1998 with 150k Miles = 3k
Repairs are estimated.

1. Buy new, hold for 10 years. Using my  numbers: paid 16k. Will sell for 6k.  Will cost $4k in repairs during that time.
    16-6+4 / 10 = $1400 a year. 
2. Buy 3 year old. hold for 7 years. Pay 12k. Sell for 6k. Will cost $4k in repairs during that time.
    12-6+4/7 =$1430 a year
3. Buy 10 year old car. hold for 5 years. Pay 6k. Sell for 3k. Spend 3k in repairs.
    6-3+3/5 = $1200 a year.

So you're right, the old car is a better value. But not by much.

IF you can get 0% that actually is 0%, then sure. One thing that's distorted the used market lately is the dearth of new cars bought in the great recession a few years ago, meaning there are few newer used ones now. On the other hand, there are LOTS of new sales now, so there should be a glut in a few years.

Oh, the other thing is - if you *are* paying cash - bear in mind, the more you pay up front, the greater the opportunity cost. Now, for OP, you're talking a few % of a relatively minor amount - but for many/most people, the difference between - just say - $15k invested and $5k invested is going to make a difference.

Anyway - it's absolutely down to the person buying, but they should be informed as to the costs. In the OPs case, really, it's not going to make much difference. It's the idiots who buy new every three years.. ugh! What a waste!

theSchmett

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Re: Car decisions, my situation.
« Reply #24 on: October 29, 2013, 07:02:15 PM »
My 2 cents:

A) You are doing really well. High income low debt... there are plenty of smart choices in vehicles that aren't perfectly mustachian, ,but with MMM principals you can do well.

B) Get the Fit. We got a pretty loaded 2010 Fit Sport because resale will be higher on the Sport model, and we even got the AWFUL nav system because it was a packaged item with stability control. I  know MMM thinks safety is too expensive, I respectfully disagree. My wife drives too far to work everyday, and  that's not changing, but if over all the miles she logs in all kinds of weather the stability control keeps her  out of one  accident, it has paid for itself. Avoid the perfectly awful nav system unless you too believe in buying a little safety.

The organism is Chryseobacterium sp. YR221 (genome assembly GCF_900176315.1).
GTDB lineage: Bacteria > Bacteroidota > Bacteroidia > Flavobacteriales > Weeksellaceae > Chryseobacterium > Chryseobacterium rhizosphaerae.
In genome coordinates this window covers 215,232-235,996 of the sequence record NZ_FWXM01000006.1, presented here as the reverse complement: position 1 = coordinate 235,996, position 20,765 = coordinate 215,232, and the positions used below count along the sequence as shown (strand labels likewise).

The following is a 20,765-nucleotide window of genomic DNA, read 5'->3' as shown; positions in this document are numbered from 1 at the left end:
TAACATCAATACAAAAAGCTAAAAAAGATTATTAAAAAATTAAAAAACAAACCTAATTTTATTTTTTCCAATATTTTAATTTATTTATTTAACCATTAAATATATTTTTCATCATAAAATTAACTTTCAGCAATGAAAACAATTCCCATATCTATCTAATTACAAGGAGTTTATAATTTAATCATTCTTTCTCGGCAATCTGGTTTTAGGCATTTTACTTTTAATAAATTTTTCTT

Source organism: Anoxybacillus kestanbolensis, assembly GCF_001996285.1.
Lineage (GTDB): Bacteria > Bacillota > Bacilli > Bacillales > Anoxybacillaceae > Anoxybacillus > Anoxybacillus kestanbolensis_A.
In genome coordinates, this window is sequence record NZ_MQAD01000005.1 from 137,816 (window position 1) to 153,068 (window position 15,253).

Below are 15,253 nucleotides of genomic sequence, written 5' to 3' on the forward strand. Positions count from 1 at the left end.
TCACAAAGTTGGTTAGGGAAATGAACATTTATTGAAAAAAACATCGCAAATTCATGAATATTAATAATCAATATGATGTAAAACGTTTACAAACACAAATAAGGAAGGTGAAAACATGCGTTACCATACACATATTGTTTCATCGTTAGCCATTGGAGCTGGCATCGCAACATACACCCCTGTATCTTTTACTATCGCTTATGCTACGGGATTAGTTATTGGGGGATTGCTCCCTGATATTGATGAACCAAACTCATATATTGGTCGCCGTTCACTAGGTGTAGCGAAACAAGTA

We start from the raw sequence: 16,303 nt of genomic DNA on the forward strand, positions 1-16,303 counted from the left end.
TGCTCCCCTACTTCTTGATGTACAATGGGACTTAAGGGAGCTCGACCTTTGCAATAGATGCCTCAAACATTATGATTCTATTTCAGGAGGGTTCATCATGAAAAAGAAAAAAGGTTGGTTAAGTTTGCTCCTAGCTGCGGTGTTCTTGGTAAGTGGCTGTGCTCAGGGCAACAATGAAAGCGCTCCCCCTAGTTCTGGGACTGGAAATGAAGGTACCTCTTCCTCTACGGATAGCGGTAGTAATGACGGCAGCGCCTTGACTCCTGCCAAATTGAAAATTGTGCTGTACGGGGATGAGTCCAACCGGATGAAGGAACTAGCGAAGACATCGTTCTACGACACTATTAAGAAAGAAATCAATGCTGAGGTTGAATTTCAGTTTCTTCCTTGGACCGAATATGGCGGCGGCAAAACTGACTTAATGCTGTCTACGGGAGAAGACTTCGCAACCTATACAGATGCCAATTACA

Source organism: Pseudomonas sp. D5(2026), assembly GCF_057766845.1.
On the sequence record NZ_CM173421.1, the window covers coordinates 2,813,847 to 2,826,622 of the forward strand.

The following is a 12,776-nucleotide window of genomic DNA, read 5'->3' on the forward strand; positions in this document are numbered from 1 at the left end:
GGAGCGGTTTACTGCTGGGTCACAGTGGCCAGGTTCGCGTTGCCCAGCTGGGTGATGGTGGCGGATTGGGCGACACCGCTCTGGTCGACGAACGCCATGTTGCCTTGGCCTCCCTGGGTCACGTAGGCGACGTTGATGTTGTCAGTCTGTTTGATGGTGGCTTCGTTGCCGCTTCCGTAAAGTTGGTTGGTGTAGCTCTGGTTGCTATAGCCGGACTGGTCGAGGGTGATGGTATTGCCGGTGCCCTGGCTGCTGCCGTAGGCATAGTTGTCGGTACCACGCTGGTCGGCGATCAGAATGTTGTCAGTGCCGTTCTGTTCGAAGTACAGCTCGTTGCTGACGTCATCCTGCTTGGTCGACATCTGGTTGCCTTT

Also - its fun. Sure, our last car was a 1999 Corolla (manual) and a 1993 Jeep Wrangler Sport (different kind of  fun), and currently I drive a 2005 Focus Wagon (not fun but v. practical) but  the FIT  IS  FUN.

Read the reviews.  Even the crazies on British Top Gear like it. Its got a light feel, its quick, and it handles pretty well. I think the reviews said it was "flingable".


Forcus

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Re: Car decisions, my situation.
« Reply #25 on: October 30, 2013, 08:22:54 AM »
When I'm 60 I'm not going to be thinking about any of these people, about the work I used to do, or what I was driving at the time 30 years ago. I'll be doing what I want, when I want, on my own time.
QFT. That's a great way to look at it.
I dunno. My dad still reminisces about the cars he had 30 or 40 years ago, about work he did, or people he knew.

Happiness is about balance. Be smart, plan for the future, but don't ignore the present. If something gives you joy and is within reason, go for it.

I don't disagree. I was looking at it in the context of a daily driver. I also have a 1987 Grand Marquis my grandpa bought new and a 1974 International pickup that my wife gave me as an engagement present. I do put value (sentimental, mostly) in those things. Just not my daily beater, as a way to impress other people (the context here is where I work most people are making under 100k but many of the vehicles are $50k+, many of them are new trucks being driven at minimum 30-40 miles round trip @ less than 20 MPG). It is fun though to spot executive-types that are frugal though. My boss' boss makes probably 300k a year and drives a 10 year old Dodge Dakota. The CEO makes in the 10's of millions per year and drives a 5 year old (ish) F150 to work. No chauffer.

cbr shadow

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Re: Car decisions, my situation.
« Reply #26 on: October 30, 2013, 09:20:55 AM »
Ugh, ok well.. what's done is done - http://www.carcomplaints.com/Honda/Civic/2006/ - 2006 is the first of the 8th gen and has issues with the engine block cracking. Hopefully yours either has had it fixed, or won't be one with the problem, but...

Well you really know how to kill a party, negative nancy.  haha just kidding, but I did read that exact post 2 nights ago.  I looked on Civic forums where people were in a similar situation as me (considering buying a 2006 civic) and asked about reliability.  Apparently this issue affects a very small number of 06 civics.  Fingers crossed that mine isn't one of them.
Something to consider... look up other cars on that website.  Generally only very negative feedback will show up on a website like that, since a satisfied customer isn't as likely to post a review.
On the Honda forums people say that the 06 Civic is generally an extremely reliable car.  Apparently 2005 Civics had some transmission issues, but those are also considered very reliable.